If central bank bosses are the global economy’s supermen, falling growth and low inflation are their kryptonite. Put simply, the primary role of central banks is to maintain stable prices and stable growth by their actions in the financial markets – but getting the desired effect is proving elusive.
Europe, the US and Japan are awash in low and often negative interest rates as a direct result of the central banks having done all in their power to stimulate the economy; first by lowering policy rates since the financial crisis in 2008/09 and subsequently by cranking up the money supply and buying up government and corporate bonds.
Yet, since the financial crisis, it has been incredibly difficult for the central banks – especially in Europe and Japan – to get inflation up to the desired target of around 2%, which is estimated to be the most favourable for economic growth and stability.
Image: Lars Skovgaard Andersen, Investment Strategist, Danske Bank
What the toolboxes look like
Central banks have traditionally had two tools to adjust, steer and stabilise the economy, depending on whether it was overheating or running cold:
- Policy rate, which dictates which interest rate banks such as Danske Bank can borrow money from the central bank at. The lower the interest rate, the cheaper it is for banks to borrow and thus pass the money on to companies and consumers.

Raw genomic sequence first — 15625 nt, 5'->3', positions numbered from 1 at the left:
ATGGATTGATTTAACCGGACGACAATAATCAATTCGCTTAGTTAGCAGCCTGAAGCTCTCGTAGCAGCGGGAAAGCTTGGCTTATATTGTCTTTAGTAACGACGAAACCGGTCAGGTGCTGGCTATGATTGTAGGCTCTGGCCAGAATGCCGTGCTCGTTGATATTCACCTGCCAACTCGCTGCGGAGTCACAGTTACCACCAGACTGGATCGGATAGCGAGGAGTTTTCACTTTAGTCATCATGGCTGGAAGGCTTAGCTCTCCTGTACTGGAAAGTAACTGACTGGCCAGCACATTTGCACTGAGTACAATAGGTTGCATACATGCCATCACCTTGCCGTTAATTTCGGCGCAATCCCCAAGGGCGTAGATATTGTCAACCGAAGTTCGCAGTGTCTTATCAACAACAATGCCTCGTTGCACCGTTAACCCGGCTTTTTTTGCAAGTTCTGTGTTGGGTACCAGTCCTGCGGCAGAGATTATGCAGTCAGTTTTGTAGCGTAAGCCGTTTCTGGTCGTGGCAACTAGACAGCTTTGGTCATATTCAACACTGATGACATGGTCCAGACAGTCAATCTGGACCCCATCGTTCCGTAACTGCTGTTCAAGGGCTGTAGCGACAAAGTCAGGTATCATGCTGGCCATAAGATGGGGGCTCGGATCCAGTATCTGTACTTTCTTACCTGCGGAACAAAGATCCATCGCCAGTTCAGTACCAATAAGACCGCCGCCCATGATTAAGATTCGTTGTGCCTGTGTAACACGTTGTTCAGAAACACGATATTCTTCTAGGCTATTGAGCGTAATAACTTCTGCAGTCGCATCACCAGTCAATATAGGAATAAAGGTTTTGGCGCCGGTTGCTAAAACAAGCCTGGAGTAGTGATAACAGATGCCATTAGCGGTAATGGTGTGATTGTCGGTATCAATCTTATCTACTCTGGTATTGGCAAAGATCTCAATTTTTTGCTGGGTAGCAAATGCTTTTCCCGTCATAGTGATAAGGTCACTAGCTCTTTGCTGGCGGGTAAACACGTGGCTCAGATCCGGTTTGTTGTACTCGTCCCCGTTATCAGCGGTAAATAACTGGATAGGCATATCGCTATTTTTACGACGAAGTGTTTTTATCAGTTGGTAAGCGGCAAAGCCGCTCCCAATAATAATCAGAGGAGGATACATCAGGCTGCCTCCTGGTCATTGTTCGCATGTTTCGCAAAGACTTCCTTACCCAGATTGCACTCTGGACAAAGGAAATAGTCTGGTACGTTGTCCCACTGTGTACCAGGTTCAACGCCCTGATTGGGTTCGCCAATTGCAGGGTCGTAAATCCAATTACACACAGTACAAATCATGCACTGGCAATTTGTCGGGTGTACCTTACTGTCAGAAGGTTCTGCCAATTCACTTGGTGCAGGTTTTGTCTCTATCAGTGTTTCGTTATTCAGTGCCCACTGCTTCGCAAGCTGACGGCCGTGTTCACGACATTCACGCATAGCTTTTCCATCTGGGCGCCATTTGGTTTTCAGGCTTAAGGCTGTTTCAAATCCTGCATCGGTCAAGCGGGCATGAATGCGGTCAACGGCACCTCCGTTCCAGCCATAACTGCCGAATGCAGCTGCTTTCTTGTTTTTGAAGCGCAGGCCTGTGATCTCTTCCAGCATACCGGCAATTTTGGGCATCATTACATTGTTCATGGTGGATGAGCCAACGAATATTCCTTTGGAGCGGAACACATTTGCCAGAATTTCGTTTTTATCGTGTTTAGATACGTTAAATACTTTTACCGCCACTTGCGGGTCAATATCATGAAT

- Reserve requirement, which dictates how much liquid holdings the banks should have in order to weather economic storms. The lower the reserve requirement, the more money banks can send out into the economy in the form of corporate loans, housing loans, etc. which support growth.
However, since the financial crisis, the European Central Bank (ECB) and the US central bank (Fed) have expanded their toolboxes and carried out what we could call ‘market operations on steroids’ in the form of so-called quantitative easing (QE) on a scale the world has not seen before.
Logic of QE
Quantitative easing involves the central banks buying bonds from banks, which thereby get more money to dispense to companies, consumers, etc. – and the more money they have available, the less interest the banks will charge for lending. Since the end of 2008, the ECB and the Fed have together pumped out an amount equivalent to more than DKK 43,000bn into the economy, which in turn has sunk interest rates to levels previously unheard of.
The Japanese central bank has in fact the longest history with non-traditional monetary policy. Policy rates in Japan were already at zero by February 1999, and the central bank commenced QE in March 2001, buying up not only bonds, but also equities.